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Published on Tuesday, December 4, 2012


The History Of An American Brand

By Philip J. Reed,
Writing on Behalf of Stetson


Of all the icons of the Old West, one of the most instantly recognizable is the cowboy hat. When John B. Stetson moved West and started making his own hats to keep himself dry, he didn't know that he was creating the defining look of the American cowboy. He did know he had a winner though, and he'd probably be astonished to see that his invention is still keeping cowboys protected from sun and rain today.

John Stetson got bad news from his doctor in the early 1860s. As the Civil War was raging, diseases such as tuberculosis spread quickly, afflicting the New Jersey hatter along with tens of thousands of others. For the health of his lungs, Stetson left the family business and went west, taking the only treatment available at the time: clean air.

Stetson tried to earn a living prospecting for gold. Even the California gold rush that started in 1849 wasn't enough to sate the hunger for gold, so prospectors, panners and miners throughout the West tried to make a living from the land. Stetson wound up in Colorado's mountains, and although he had a few scores, he didn't find the big strike he hoped to discover. It's lucky for generations of cowboys that he didn't; if he had, he might not have found the inspiration to design his famous cowboy hat.

High altitudes and bad weather weren't doing Stetson's health much good. During one expedition in the rain, he noticed that the local beavers always seemed to stay dry. As soon as they left their pond, they shook the water from their coats. This ability to repel water gave Stetson an idea of how he could design a hat that would repel rain as efficiently as a beaver's coat. He already knew how to felt fur for hats, so he used beaver pelts as the basis for his new invention. He gave the new hat a broad brim to keep rain and sun off his face and gave the crown a waterproof lining so the hat could double as a bucket. He kept the crown high to insulate his head; this design kept his head warm in the winter and cool in the summer.

The hat that won the West was originally made back east. In 1865, Stetson took his savings of about $100 and went east to Philadelphia to found a business. The West was too sparsely populated for the manufacturing and distribution network Stetson envisioned. Even though his hat business began with $10 in furs and a single tiny workroom, he always knew it would grow. Post-war Philadelphia was booming, so it was the ideal location for his shop.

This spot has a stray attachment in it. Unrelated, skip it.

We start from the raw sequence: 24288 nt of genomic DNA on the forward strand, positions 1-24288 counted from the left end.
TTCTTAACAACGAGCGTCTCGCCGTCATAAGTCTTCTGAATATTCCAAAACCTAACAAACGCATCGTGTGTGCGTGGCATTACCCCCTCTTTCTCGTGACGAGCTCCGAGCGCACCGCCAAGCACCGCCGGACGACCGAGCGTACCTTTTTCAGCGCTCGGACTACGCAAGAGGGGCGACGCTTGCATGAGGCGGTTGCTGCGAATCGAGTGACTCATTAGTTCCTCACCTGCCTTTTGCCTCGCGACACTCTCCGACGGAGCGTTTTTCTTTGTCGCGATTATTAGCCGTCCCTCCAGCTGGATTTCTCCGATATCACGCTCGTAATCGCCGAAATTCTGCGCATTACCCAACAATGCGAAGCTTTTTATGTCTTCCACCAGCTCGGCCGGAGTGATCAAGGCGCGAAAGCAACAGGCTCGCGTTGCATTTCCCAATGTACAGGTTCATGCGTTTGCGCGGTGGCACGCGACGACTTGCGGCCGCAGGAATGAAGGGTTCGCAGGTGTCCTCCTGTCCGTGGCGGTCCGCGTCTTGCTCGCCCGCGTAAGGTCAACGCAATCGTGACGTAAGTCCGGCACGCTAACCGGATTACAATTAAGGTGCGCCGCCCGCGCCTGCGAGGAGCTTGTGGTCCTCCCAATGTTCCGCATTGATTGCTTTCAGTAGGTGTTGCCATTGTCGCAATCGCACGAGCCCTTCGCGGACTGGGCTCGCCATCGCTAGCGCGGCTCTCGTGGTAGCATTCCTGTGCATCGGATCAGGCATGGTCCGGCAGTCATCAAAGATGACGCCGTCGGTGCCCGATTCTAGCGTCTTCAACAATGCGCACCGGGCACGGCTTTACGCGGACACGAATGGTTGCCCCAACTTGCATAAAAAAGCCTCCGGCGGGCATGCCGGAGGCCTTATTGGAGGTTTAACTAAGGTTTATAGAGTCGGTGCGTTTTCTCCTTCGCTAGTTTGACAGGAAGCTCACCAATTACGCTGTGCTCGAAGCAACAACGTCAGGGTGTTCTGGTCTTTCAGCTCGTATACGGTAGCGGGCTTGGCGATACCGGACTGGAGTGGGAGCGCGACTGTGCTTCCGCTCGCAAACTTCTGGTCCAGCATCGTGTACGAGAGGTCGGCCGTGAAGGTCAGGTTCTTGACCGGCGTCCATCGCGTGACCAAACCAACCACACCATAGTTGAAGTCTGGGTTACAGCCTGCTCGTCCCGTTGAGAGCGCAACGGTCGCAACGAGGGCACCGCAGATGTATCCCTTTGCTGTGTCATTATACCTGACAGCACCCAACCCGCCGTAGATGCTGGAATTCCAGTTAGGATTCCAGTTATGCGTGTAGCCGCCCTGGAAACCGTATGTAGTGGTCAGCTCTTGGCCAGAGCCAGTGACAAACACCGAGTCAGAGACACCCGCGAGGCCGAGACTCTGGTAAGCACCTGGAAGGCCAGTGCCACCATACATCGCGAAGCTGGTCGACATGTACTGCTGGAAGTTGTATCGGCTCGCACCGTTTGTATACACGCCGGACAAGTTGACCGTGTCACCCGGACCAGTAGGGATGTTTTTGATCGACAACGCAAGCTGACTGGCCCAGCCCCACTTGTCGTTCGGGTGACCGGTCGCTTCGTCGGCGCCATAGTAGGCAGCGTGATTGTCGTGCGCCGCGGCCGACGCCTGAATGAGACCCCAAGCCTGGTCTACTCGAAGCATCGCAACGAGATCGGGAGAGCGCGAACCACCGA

Stetson's first hat design became the prototype for the Boss of the Plains, the model that remains the company's best-selling hat today. Almost every man wore a hat in the 1860s, but no one had a hat like Stetson's. It made him a minor celebrity and drew plenty of questions, making Stetson his own best form of advertising. Although it took a while to catch on in Philadelphia, anyone familiar with life out West saw the value in the hats immediately and bought them by the dozen. Within a few years, Stetson's one-man operation employed thousands of workers and supplied hats to anyone who worked outside and needed a durable, practical hat that could stand up to hard weather and hard work. Other manufacturers tried to copy his success, but the gold-embossed Stetson name on the inner band was a hallmark of quality; buyers wouldn't settle for less.

Stetson's company was noteworthy for more than hats. At the time, hatters drifted from job to job, rarely working for the same employer for long. Stetson changed that by offering his employees benefits, paying them well and giving them time off. At a time when other companies were facing strikes and shut-downs, Stetson kept production high because workers were happy. Before his death in 1906, Stetson had become wealthy enough to found a university bearing his name. Stetson University in Florida still uses his iconic hat as its symbol.

The Stetson brand got a boost from Hollywood in the early part of the 20th century. In silent films, white hats and black hats were a quick, wordless shorthand for telling the good guys and the bad guys apart. White or black though, all the cowboys' hats were Stetsons.

As the country grew and the West became more populous, the Stetson company moved closer to the heart of its market, opening a main plant in Garland, Texas. The original Boss of the Plains design is still available, but the company's catalog has expanded to dozens of new designs and materials. Stetson's Western hats are the worldwide symbol of the cowboy and the embodiment of the American West.

For Further Reading:
Stetson Hats, Stetson Hat Company
The Stetson Hat History,
John B. Stetson Biography, the Stetson Mansion

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